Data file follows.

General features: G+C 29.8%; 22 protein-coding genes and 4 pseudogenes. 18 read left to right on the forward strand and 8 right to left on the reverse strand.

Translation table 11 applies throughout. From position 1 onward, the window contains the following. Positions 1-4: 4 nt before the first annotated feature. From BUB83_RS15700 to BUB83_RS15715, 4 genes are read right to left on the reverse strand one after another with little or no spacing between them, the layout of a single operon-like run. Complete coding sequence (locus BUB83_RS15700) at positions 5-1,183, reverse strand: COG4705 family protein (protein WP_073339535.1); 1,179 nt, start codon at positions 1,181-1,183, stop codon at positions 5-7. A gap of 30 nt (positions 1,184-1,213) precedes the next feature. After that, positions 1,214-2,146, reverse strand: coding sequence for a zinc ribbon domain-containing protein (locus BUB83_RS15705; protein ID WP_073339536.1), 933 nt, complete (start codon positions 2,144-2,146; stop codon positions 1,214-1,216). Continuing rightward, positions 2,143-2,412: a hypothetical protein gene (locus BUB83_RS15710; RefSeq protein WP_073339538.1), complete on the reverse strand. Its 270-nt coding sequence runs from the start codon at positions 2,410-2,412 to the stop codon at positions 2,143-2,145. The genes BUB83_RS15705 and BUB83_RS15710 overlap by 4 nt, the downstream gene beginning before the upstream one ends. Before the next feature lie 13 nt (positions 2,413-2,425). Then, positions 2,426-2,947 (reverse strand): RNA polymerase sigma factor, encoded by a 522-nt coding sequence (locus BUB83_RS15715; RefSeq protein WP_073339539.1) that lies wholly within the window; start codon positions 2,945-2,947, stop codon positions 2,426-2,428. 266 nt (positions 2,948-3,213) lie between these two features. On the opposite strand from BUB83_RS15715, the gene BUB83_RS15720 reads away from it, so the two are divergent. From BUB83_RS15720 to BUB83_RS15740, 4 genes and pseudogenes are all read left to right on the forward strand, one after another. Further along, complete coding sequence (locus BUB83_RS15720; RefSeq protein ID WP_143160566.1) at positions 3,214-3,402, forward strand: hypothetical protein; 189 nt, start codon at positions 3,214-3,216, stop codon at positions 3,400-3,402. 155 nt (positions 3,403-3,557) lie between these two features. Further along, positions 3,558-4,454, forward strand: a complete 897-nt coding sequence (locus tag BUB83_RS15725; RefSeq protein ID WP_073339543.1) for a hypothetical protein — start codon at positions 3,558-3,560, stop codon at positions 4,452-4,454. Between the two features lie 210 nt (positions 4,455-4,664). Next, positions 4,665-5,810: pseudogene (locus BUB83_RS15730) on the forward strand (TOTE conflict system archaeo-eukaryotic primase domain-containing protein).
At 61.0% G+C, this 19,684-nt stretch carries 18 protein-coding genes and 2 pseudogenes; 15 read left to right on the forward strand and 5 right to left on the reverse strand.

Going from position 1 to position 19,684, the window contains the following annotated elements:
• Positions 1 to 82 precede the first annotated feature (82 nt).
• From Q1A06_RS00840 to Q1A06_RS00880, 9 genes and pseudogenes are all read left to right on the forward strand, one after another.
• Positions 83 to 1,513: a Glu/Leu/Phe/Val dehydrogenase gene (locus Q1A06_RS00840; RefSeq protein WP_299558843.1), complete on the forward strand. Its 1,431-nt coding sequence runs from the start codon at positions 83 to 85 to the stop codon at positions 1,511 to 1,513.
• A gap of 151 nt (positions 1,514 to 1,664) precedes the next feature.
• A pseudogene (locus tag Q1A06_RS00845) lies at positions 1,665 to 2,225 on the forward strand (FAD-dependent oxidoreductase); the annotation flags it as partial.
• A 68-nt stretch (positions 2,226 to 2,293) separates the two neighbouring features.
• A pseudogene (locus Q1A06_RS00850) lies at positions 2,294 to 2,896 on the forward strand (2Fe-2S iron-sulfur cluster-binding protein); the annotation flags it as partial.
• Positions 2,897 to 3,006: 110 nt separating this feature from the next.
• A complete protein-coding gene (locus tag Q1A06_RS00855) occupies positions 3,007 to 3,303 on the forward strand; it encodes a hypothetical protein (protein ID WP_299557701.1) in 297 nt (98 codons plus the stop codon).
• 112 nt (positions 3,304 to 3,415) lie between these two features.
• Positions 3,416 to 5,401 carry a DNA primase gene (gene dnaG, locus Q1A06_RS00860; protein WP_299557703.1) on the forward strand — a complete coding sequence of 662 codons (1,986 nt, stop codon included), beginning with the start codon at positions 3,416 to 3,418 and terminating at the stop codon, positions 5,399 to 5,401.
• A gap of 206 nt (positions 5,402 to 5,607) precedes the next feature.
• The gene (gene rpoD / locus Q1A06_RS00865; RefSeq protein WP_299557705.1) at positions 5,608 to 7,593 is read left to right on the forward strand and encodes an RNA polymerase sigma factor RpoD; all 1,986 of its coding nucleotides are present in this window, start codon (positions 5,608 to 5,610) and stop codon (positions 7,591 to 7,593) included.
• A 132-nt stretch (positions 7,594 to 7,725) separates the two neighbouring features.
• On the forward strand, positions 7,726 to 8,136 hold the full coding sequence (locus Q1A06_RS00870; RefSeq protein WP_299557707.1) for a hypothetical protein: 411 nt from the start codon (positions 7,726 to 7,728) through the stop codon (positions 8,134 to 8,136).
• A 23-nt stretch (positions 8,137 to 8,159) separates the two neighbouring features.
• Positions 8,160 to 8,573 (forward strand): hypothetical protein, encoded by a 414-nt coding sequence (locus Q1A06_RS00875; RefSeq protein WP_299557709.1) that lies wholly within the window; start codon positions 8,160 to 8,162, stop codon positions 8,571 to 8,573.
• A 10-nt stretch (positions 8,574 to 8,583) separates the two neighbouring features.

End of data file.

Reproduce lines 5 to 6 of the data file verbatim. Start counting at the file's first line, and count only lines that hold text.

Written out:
• Positions 1 to 82 precede the first annotated feature (82 nt).
• From Q1A06_RS00840 to Q1A06_RS00880, 9 genes and pseudogenes are all read left to right on the forward strand, one after another.